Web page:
The clock is ticking for Cyprus Co-operative Bank since a significant milestone is marked on Thursday. The deadline for expressions of interest is March 29 at noon, while on the following day potential investors will start submitting their binding proposals.
One day before the end of the first phase, Moody’s placed the CCB’s “Caa2” long-term, local and foreign currency deposits ratings on review with direction uncertain. The rating agency downgraded the bank’s baseline credit assessment (BCA) to “Ca” from “Caa2”.
According to Moody’s, the two-notch downgrade of CCB’s BCA reflects the view that the bank has a provision shortfall which will have to be filled either through a capital increase or with funds coming from private investors or the government or through the sale of all or part its assets and liabilities.
The bank`s provision coverage, the ratio of loan loss reserves to NPEs, at 45%, remained low. Accordingly, as noted by the credit agency, “the cooperative bank`s capital buffer, with a ratio of tangible common equity to risk weighted assets at 11.3% as of September 2017, is vulnerable owing to its high provision gap.”
Meanwhile, the following days are key to the future of the second largest systemic credit institution. The Ministry of Finance follows closely the developments, also acting as the manager of the major shareholder of the bank, namely the State.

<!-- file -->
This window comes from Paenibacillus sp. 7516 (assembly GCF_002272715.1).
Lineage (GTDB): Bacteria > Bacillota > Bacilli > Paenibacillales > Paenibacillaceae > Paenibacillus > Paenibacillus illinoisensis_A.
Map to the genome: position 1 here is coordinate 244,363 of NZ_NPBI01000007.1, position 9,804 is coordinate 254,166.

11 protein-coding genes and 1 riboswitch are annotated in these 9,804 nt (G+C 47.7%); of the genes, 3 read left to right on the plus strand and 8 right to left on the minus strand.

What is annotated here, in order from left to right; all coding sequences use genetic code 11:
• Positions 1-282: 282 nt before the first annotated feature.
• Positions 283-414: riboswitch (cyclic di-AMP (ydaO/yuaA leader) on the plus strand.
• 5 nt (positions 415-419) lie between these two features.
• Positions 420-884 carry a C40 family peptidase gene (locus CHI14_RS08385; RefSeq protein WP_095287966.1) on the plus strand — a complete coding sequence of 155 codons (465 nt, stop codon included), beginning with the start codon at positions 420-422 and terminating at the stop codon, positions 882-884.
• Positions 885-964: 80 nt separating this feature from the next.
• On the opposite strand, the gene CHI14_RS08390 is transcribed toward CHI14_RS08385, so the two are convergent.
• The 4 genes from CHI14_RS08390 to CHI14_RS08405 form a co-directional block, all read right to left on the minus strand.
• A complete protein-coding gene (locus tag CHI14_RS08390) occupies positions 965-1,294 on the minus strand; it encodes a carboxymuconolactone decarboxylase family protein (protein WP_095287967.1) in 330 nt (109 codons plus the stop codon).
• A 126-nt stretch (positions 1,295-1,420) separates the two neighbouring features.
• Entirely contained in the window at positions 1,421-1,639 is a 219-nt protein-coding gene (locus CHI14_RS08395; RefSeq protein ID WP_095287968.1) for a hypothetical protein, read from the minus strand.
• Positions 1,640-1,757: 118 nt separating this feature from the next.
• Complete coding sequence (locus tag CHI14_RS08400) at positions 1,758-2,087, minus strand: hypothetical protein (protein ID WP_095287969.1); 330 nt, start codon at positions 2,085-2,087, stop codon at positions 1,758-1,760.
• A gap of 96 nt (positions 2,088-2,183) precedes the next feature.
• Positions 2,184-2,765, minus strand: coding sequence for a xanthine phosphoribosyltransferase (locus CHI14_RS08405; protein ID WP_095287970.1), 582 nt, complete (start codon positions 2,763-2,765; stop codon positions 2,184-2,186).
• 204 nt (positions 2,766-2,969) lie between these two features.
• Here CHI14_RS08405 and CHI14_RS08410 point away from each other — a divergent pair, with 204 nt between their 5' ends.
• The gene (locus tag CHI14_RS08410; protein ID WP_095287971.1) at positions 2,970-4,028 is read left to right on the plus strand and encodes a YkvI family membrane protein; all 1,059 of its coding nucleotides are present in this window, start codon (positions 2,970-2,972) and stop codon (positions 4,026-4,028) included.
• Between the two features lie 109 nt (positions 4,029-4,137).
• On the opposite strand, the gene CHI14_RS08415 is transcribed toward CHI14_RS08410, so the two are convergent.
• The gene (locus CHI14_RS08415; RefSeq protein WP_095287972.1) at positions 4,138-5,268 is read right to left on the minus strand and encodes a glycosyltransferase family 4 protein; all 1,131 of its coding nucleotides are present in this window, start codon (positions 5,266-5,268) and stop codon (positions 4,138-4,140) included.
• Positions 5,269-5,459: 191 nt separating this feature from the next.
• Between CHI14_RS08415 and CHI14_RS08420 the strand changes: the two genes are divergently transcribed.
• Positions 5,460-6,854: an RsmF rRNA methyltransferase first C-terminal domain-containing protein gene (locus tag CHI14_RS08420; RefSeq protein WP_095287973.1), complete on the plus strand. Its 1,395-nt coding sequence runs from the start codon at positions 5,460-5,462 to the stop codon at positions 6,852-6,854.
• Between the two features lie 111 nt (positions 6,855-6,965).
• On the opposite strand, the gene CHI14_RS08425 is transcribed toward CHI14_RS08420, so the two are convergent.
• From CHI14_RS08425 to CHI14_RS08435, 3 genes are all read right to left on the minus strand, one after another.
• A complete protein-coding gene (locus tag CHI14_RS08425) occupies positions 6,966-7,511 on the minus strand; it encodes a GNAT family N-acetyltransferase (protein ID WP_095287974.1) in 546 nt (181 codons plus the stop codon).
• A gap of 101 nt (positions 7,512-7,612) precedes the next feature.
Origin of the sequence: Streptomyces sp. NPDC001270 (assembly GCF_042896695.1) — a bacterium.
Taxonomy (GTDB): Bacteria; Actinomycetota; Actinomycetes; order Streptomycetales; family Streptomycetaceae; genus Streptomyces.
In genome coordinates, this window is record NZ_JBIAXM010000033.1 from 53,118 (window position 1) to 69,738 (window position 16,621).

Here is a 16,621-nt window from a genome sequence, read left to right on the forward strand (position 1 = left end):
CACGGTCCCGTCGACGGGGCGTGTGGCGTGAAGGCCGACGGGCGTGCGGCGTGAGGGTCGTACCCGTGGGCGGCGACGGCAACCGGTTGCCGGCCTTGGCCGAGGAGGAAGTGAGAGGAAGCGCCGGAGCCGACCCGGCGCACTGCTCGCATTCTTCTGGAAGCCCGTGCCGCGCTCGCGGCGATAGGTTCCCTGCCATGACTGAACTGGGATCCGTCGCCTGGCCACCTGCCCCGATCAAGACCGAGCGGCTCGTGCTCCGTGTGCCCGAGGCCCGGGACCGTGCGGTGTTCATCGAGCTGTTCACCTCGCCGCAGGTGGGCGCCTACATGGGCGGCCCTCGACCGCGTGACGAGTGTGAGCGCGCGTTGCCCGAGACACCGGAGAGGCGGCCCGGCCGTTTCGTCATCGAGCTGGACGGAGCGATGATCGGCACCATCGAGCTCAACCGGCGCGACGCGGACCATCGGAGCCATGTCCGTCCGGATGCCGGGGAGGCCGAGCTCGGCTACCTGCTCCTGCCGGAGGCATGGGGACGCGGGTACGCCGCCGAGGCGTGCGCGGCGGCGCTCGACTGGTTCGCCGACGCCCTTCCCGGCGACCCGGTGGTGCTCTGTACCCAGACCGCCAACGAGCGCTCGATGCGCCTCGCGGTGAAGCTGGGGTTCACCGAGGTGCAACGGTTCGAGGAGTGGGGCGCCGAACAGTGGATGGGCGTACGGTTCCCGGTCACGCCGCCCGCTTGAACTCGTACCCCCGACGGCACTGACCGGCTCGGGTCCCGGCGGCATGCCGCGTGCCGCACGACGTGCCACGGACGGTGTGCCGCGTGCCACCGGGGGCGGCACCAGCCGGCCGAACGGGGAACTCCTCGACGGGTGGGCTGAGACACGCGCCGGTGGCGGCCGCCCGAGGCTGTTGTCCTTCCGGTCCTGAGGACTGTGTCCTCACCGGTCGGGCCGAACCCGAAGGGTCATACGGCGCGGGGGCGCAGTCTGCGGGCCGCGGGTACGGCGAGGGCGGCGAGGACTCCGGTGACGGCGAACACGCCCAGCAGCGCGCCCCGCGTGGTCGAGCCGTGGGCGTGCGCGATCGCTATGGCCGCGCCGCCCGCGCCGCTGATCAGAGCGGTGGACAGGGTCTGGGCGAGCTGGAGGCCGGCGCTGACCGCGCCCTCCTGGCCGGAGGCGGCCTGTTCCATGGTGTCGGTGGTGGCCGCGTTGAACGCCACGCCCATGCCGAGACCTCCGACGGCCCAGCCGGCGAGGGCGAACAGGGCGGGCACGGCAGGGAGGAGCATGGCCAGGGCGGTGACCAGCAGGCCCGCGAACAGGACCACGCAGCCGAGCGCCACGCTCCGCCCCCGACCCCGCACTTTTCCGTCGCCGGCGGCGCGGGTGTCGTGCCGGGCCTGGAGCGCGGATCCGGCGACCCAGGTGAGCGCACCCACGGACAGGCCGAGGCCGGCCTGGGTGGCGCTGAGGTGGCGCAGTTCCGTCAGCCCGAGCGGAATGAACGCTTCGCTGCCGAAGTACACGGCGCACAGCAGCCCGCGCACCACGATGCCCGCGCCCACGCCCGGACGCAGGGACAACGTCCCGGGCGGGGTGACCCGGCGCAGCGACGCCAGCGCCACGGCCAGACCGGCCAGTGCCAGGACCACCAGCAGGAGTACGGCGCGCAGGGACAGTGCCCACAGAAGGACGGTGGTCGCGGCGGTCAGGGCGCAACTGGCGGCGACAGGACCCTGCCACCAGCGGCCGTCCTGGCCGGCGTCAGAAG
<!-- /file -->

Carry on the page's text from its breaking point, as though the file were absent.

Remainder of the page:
CCB’s management avoids giving out details relating to the interest that has been manifested, but is cautiously optimistic that the goal will be achieved.
On Thursday, the end of the first phase is expected to be announced, along with the deadlines for submitting binding offers to the investors. So far, investors are interested in all the scenarios set by CCB in cooperation with Citigroup Global Markets.
The first option, meaning the purchase of the bank as a licensed entity, entails a capital increase. The second option is the purchase of the healthy part of the CCB, basically consisting of deposits, loan portfolio and branch network. Evidence to date suggests that there is also an interest in purchasing a part of the bad portfolio of the bank.
CCB announced a net loss of €63.3 million in the first nine months of 2017 in comparison to a profit of €53.9 million in the same period of 2016. The number of employees amounts to 2.665 and the number of branches is 176.